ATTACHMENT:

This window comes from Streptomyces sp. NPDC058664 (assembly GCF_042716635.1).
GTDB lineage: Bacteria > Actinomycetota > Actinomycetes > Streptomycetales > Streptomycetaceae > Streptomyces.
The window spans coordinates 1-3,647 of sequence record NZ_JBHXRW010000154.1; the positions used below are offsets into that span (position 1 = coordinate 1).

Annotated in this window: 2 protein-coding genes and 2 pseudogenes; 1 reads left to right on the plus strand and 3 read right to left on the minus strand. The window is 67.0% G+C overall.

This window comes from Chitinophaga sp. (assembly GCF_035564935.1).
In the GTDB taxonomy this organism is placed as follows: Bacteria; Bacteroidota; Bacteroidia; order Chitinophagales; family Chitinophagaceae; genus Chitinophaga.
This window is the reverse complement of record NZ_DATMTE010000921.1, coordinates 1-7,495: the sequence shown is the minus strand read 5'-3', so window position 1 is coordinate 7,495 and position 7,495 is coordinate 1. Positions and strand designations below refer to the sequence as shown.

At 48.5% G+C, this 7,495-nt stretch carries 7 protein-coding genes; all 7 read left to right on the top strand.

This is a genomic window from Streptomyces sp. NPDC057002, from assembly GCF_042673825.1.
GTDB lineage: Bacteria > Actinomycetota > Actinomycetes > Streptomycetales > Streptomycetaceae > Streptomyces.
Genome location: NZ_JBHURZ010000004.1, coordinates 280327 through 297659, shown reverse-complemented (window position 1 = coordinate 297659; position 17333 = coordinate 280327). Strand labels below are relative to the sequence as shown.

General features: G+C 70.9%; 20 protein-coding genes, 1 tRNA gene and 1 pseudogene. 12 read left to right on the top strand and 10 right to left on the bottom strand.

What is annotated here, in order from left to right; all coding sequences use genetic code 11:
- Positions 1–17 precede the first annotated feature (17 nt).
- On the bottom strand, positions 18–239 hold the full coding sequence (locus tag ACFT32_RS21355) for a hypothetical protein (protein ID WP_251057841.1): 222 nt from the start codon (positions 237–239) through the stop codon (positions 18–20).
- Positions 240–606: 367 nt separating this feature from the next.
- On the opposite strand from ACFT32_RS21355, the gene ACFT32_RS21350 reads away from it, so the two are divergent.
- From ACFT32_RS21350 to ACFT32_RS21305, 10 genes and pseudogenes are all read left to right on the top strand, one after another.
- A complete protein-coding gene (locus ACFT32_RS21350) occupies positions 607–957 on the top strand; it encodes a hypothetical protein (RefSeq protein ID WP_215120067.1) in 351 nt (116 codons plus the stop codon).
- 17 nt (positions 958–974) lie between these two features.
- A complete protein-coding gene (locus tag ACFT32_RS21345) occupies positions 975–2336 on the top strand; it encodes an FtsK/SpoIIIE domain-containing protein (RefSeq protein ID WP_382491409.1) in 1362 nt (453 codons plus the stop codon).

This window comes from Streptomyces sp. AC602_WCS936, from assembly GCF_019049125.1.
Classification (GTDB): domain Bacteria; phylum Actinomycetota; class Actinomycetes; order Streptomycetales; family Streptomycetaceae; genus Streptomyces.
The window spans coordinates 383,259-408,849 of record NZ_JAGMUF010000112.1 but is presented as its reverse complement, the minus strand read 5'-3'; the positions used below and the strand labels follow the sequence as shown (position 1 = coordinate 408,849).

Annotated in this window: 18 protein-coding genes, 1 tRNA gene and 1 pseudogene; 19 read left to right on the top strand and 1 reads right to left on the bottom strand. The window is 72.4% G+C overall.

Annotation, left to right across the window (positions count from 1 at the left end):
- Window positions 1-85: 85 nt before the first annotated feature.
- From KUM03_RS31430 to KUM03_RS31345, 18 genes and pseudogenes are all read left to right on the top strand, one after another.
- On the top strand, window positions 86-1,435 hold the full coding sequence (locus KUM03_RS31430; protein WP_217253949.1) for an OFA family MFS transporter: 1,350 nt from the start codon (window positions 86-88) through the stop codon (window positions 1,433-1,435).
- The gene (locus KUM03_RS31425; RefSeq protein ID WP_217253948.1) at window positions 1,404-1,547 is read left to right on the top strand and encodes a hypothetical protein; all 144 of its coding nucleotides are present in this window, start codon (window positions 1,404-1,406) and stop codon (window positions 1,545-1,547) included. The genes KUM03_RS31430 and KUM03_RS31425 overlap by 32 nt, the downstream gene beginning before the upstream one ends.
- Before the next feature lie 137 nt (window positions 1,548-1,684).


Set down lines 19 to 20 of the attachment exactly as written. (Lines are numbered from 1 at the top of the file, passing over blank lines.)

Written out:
- A complete protein-coding gene (locus ACFT32_RS21350) occupies positions 607–957 on the top strand; it encodes a hypothetical protein (RefSeq protein ID WP_215120067.1) in 351 nt (116 codons plus the stop codon).
- 17 nt (positions 958–974) lie between these two features.